The sign on the black iron gate says, “These plants can kill”, and it’s emblazoned with a skull and crossbones for good measure. The warning isn’t a joke – the plot sealed off behind these black iron bars is the deadliest garden in the world. And it’s open to the public.
Established in 2005, the Poison Garden at the Alnwick Garden in Northumberland, England, is home to more than 100 toxic, intoxicating and narcotic plants. “Before visitors are allowed to enter, they must have a safety briefing,” said Dean Smith, a guide at the Poison Garden. Visitors are instructed that they’re not allowed to touch, taste or smell anything – nevertheless, as the website notes, guests have still occasionally fainted from inhaling toxic fumes as they walk through.
One of the dangerous plants cultivated here is monkshood, or wolf’s bane, which contains aconitine, a neurotoxin and cardio toxin. But that’s not the worst one: “Probably the most poisonous plant we actually have here is ricin [which contains the toxin ricin] better known as the castor bean or castor oil plant,” Smith said. “The Guinness Book of World Records considers that to be the world’s most poisonous plant.”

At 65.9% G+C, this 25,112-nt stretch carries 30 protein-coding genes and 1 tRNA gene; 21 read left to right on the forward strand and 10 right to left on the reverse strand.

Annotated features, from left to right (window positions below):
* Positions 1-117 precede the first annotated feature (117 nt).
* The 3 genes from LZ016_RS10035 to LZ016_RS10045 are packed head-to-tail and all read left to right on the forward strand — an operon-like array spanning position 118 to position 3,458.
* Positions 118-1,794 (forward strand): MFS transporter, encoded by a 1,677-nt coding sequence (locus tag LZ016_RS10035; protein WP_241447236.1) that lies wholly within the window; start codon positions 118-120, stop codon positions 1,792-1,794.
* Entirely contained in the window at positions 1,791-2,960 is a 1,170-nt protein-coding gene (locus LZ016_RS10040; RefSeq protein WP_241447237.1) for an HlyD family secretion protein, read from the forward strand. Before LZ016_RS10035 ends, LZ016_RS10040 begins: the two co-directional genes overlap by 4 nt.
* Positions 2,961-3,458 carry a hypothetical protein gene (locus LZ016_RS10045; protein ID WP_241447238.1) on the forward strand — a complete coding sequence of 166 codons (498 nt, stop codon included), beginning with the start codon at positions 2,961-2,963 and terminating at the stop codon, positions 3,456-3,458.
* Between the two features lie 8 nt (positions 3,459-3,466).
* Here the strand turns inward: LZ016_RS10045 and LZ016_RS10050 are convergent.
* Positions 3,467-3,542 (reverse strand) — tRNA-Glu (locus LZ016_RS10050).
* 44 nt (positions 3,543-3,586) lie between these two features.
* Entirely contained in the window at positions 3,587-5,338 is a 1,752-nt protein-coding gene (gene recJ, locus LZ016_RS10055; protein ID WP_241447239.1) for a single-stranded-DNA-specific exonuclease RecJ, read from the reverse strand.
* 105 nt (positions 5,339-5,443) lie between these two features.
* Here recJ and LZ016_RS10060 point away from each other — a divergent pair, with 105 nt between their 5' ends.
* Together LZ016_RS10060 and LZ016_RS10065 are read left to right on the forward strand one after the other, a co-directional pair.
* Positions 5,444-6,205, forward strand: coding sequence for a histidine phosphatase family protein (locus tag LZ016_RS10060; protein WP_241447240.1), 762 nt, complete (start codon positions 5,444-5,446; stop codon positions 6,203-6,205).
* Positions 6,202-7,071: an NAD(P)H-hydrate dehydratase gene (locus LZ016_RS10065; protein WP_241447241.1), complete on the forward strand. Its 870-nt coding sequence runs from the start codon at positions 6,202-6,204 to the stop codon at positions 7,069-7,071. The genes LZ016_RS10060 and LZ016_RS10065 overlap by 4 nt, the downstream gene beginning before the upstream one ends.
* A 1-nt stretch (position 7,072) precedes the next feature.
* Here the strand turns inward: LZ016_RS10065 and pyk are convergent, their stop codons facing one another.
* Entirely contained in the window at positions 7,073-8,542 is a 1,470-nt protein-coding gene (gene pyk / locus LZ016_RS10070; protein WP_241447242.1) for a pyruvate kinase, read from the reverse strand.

Surprisingly, a lot of the things that grow in the garden are quite common. “Many of the plants in here do grow wild in the UK, and most of the plants are alarmingly easy to cultivate,” Smith said. Even popular home-garden bushes like rhododendrons are accounted for here. Those leaves contain grayanotoxin which will attack a person’s nervous system if eaten. “You’re not likely to eat the leaves, though, because they taste disgusting,” Smith said reassuringly.
And then there’s the laburnum tree, the second most poisonous tree in the UK (only the yew tree is more dangerous). Many people have them around their homes because of their beautiful yellow flowers, but they contain a poison called cytisine. “The tree is so poisonous,” said Smith, “that if one of the branches was to fall to the floor, lay there for several months and the dog later comes along, picks it up to hold as a stick on a walk, chances are the dog won’t finish the walk. It’s that poisonous.”